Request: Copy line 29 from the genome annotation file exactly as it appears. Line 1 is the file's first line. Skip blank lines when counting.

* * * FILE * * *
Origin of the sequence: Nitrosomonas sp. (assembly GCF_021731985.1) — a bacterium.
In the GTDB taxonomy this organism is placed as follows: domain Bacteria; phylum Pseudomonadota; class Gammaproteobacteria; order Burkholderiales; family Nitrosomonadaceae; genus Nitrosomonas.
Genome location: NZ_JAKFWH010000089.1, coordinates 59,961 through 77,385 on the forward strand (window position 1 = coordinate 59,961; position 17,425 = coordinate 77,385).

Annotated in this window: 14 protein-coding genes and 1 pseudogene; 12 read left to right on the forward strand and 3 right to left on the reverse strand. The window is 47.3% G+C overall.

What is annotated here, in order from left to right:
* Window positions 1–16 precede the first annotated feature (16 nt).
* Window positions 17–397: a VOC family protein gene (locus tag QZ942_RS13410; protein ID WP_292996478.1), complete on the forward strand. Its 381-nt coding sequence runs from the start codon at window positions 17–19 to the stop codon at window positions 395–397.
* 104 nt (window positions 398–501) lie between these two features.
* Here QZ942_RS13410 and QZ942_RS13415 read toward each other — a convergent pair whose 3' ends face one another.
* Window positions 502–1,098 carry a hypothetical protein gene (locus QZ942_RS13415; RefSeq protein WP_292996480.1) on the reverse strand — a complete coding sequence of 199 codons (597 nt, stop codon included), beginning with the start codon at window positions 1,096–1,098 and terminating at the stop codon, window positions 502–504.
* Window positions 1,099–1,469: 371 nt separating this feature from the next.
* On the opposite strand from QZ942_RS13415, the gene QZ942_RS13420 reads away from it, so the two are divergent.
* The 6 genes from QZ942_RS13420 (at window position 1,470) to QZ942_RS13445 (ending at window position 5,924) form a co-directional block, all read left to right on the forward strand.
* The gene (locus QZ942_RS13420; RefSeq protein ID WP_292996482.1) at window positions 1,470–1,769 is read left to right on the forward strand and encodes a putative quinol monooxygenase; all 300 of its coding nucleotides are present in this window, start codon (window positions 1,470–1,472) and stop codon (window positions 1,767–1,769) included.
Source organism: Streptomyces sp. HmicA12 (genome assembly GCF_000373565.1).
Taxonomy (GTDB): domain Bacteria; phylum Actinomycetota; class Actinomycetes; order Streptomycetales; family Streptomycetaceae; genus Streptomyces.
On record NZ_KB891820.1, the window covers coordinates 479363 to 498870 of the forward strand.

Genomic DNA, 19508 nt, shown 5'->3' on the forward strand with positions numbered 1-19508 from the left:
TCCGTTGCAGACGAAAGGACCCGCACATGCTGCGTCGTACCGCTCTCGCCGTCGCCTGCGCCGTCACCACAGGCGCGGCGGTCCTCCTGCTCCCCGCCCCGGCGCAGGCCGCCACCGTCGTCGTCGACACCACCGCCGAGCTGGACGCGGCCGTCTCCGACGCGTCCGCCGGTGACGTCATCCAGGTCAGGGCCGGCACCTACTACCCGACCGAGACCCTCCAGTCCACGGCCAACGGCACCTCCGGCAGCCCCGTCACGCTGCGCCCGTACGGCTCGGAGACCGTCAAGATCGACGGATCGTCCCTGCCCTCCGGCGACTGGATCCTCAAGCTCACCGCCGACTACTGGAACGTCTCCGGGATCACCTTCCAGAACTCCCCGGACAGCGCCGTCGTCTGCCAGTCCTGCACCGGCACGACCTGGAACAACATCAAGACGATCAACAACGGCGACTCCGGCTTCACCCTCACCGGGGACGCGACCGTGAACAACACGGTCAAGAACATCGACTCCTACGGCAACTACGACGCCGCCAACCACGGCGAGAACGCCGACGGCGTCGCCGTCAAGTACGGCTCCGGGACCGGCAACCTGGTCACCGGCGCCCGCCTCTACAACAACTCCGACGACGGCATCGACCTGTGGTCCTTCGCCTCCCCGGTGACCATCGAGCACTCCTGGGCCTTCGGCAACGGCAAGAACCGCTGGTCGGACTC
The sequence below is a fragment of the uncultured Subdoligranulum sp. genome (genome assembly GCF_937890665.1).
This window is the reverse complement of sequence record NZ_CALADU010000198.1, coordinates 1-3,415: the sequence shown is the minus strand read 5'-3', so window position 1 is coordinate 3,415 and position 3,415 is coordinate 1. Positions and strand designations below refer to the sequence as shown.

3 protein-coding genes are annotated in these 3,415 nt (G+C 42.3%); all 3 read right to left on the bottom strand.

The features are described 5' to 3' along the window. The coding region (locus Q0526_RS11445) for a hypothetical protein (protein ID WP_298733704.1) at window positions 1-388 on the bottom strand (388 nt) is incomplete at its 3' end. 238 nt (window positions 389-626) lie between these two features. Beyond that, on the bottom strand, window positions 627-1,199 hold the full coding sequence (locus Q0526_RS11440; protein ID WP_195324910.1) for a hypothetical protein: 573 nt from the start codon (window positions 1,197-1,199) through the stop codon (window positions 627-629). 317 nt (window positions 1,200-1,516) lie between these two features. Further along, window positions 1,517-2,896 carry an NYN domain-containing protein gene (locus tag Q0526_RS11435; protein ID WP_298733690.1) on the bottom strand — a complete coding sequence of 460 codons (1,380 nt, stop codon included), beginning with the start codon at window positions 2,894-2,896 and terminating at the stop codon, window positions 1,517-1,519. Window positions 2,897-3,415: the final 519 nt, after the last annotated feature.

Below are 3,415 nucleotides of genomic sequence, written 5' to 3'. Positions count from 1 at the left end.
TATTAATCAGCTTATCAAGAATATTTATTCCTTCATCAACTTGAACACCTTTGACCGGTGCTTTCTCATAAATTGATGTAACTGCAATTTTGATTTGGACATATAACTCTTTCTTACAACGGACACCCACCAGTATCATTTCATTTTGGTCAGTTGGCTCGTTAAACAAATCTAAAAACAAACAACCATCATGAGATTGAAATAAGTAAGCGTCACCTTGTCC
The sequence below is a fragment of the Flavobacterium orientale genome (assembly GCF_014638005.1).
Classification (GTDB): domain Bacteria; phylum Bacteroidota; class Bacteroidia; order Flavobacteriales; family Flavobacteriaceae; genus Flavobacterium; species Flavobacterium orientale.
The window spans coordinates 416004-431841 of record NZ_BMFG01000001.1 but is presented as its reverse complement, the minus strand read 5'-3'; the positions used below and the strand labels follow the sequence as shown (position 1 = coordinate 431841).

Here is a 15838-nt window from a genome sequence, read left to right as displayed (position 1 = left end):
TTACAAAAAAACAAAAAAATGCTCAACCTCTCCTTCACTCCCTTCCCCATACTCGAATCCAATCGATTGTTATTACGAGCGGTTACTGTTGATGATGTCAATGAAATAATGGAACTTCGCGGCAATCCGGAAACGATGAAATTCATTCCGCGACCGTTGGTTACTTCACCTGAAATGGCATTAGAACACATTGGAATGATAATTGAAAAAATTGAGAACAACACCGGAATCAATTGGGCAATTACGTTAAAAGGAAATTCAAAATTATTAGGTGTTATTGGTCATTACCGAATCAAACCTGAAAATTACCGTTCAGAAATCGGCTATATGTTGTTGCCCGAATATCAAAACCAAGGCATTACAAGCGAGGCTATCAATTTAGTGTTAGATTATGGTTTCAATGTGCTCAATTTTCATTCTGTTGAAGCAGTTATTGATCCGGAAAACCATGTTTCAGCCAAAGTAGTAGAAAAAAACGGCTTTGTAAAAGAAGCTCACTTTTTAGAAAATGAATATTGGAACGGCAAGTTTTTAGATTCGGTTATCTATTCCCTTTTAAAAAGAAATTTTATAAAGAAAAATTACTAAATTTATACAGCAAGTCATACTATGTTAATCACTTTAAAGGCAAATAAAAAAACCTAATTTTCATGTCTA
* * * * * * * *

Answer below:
Here is a 15838-nt window from a genome sequence, read left to right as displayed (position 1 = left end):